Interestingly, even though we know now where the KDC is, we don't know its port. This would seem to be a fundamental limitation. Anyway, not my protocol so let me introduce the 'kdc.conf' file, which contains information for the KDC (and not for user programs?!).

    kdc_ports = 88

        database_name = /local/krb5/krb5kdc/principal
        admin_keytab = FILE:/local/krb5/krb5kdc/kadm5.keytab
        acl_file = /local/krb5/krb5kdc/kadm5.acl
        key_stash_file = /local/krb5/krb5kdc/.k5.DIRECTORY
        kadmind_port = 749
        max_life = 10h 0m 0s
        max_renewable_life = 7d 0m 0m 0s

The only thing needed here is the KDC port. I don't know if we even need this file if the default port (88) is used. The rest of the file relates to stuff the KDC is interested in. If we only run one KDC, this information is not required on other hosts. So one could try to operate without this file. The default location of the kdc.conf file (/etc/kdc.conf) can be overridden with the KRB5_KDC_PROFILE environment variable.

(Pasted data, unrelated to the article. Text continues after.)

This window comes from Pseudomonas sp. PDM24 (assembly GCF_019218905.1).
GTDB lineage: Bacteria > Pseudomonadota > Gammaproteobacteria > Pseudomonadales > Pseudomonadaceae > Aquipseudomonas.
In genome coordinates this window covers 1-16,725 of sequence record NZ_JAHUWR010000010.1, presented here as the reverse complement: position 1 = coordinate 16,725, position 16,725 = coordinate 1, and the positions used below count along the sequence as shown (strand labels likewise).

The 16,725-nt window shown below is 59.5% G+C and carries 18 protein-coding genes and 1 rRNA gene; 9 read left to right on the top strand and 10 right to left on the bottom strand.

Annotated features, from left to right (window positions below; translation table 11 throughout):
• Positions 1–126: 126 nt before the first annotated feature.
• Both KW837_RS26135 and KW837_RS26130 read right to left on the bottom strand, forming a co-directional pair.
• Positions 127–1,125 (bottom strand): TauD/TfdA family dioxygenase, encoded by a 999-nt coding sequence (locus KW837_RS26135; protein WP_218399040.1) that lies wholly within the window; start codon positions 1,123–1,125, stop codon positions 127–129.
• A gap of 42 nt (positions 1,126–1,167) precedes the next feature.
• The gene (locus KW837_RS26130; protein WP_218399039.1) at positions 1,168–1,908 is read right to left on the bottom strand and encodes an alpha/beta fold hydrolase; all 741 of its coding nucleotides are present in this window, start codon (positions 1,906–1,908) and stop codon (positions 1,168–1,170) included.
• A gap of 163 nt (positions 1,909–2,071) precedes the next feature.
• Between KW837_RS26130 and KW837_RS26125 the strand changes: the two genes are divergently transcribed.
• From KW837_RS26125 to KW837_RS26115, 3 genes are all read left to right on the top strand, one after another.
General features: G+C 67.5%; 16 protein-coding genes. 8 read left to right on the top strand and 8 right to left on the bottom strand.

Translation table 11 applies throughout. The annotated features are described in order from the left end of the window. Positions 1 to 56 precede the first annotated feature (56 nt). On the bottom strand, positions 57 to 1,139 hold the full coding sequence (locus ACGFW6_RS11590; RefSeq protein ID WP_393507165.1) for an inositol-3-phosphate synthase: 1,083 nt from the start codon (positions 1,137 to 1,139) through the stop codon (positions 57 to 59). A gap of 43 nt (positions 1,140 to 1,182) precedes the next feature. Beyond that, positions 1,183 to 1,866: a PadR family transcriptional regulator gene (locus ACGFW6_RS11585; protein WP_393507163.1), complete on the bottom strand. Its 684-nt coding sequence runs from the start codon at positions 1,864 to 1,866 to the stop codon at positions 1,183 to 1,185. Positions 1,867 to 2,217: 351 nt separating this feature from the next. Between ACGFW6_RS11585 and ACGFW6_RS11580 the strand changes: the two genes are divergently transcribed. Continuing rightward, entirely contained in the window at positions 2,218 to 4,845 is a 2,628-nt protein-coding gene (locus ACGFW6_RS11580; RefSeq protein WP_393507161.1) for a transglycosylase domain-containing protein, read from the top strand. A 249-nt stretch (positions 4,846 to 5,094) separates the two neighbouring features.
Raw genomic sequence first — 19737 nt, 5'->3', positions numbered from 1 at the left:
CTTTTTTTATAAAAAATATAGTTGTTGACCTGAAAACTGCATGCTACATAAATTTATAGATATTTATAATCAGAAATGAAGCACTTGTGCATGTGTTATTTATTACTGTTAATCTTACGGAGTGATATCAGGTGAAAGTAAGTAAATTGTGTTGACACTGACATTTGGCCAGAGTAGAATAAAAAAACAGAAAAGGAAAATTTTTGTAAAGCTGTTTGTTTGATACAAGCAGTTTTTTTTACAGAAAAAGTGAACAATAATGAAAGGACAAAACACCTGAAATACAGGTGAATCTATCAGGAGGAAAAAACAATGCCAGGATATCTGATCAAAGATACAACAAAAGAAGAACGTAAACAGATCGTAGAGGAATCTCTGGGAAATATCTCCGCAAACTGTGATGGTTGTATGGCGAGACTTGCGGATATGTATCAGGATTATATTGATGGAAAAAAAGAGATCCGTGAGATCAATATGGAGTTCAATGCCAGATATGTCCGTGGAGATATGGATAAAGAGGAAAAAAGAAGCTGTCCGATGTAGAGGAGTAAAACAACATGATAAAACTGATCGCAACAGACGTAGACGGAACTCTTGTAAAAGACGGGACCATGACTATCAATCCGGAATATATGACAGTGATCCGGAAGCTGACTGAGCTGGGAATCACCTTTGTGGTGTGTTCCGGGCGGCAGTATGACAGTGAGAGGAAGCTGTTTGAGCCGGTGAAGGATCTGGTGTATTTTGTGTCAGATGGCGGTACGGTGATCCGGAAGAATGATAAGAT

Adding Principals 

From rosella, you should be able to run kadmin.local. You will get a ':' prompt which enables you to enter a command. To add a principal, the command is 'addprinc'. For example,

: addprinc client@DIRECTORY

To add a server, we need to add the principal and then copy the data to the keytab.

: addprinc server@DIRECTORY : ktadd -norandkey server@DIRECTORY

This will only add the server keys to the local keytab file, though. I don't know whether it is better to copy this keytab file to all hosts or to run kadmin on all hosts.

Setting Up The KDC 

As there is a KDC already setup on rosella, this information is not required. I'm just adding it for completeness.

1. Set the environment variables, if necessary.<br> 2. Create an 'admin' principal by first allowing access to the principal database. Add the line


to krb5kdc/kadm5.acl (or whatever you named it in the kdc.conf file).<br> 3. Create the DIRECTORY realm. The password you use will be the realm password.

kdb5_util -r DIRECTORY create -s

4. Add the 'admin' principal to the principal database.

kadmin.local : addprinc admin@DIRECTORY

4. Start the KDC